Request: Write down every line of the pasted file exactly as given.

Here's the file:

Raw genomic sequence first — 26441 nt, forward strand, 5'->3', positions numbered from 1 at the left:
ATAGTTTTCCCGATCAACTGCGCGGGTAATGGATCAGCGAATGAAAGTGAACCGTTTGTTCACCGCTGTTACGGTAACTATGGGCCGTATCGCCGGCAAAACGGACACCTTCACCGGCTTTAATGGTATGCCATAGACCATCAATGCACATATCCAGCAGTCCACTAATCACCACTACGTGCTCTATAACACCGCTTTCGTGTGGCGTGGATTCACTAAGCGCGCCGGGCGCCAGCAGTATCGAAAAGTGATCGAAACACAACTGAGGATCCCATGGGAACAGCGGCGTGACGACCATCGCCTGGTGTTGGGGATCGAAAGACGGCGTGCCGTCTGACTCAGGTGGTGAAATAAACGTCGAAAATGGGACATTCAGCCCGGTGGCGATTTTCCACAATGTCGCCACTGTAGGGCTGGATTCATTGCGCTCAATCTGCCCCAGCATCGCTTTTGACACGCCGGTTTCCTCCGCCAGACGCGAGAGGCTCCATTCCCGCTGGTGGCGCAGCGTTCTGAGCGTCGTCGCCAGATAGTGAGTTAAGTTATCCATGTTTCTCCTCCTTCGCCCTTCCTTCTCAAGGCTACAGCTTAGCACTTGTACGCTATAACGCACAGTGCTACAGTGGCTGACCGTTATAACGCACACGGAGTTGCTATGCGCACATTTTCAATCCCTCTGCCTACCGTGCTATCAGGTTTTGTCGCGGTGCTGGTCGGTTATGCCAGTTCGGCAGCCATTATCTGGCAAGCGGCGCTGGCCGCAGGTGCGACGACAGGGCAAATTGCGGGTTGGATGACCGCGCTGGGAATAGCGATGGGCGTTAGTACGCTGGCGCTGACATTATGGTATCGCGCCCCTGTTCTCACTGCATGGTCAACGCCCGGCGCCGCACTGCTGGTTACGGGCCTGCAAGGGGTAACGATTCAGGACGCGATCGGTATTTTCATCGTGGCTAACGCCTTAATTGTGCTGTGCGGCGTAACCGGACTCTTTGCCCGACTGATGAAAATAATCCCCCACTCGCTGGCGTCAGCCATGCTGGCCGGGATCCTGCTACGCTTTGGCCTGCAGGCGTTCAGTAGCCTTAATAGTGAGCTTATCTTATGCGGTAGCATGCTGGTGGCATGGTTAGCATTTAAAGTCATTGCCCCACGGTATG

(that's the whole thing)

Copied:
Raw genomic sequence first — 26441 nt, forward strand, 5'->3', positions numbered from 1 at the left:
ATAGTTTTCCCGATCAACTGCGCGGGTAATGGATCAGCGAATGAAAGTGAACCGTTTGTTCACCGCTGTTACGGTAACTATGGGCCGTATCGCCGGCAAAACGGACACCTTCACCGGCTTTAATGGTATGCCATAGACCATCAATGCACATATCCAGCAGTCCACTAATCACCACTACGTGCTCTATAACACCGCTTTCGTGTGGCGTGGATTCACTAAGCGCGCCGGGCGCCAGCAGTATCGAAAAGTGATCGAAACACAACTGAGGATCCCATGGGAACAGCGGCGTGACGACCATCGCCTGGTGTTGGGGATCGAAAGACGGCGTGCCGTCTGACTCAGGTGGTGAAATAAACGTCGAAAATGGGACATTCAGCCCGGTGGCGATTTTCCACAATGTCGCCACTGTAGGGCTGGATTCATTGCGCTCAATCTGCCCCAGCATCGCTTTTGACACGCCGGTTTCCTCCGCCAGACGCGAGAGGCTCCATTCCCGCTGGTGGCGCAGCGTTCTGAGCGTCGTCGCCAGATAGTGAGTTAAGTTATCCATGTTTCTCCTCCTTCGCCCTTCCTTCTCAAGGCTACAGCTTAGCACTTGTACGCTATAACGCACAGTGCTACAGTGGCTGACCGTTATAACGCACACGGAGTTGCTATGCGCACATTTTCAATCCCTCTGCCTACCGTGCTATCAGGTTTTGTCGCGGTGCTGGTCGGTTATGCCAGTTCGGCAGCCATTATCTGGCAAGCGGCGCTGGCCGCAGGTGCGACGACAGGGCAAATTGCGGGTTGGATGACCGCGCTGGGAATAGCGATGGGCGTTAGTACGCTGGCGCTGACATTATGGTATCGCGCCCCTGTTCTCACTGCATGGTCAACGCCCGGCGCCGCACTGCTGGTTACGGGCCTGCAAGGGGTAACGATTCAGGACGCGATCGGTATTTTCATCGTGGCTAACGCCTTAATTGTGCTGTGCGGCGTAACCGGACTCTTTGCCCGACTGATGAAAATAATCCCCCACTCGCTGGCGTCAGCCATGCTGGCCGGGATCCTGCTACGCTTTGGCCTGCAGGCGTTCAGTAGCCTTAATAGTGAGCTTATCTTATGCGGTAGCATGCTGGTGGCATGGTTAGCATTTAAAGTCATTGCCCCACGGTATG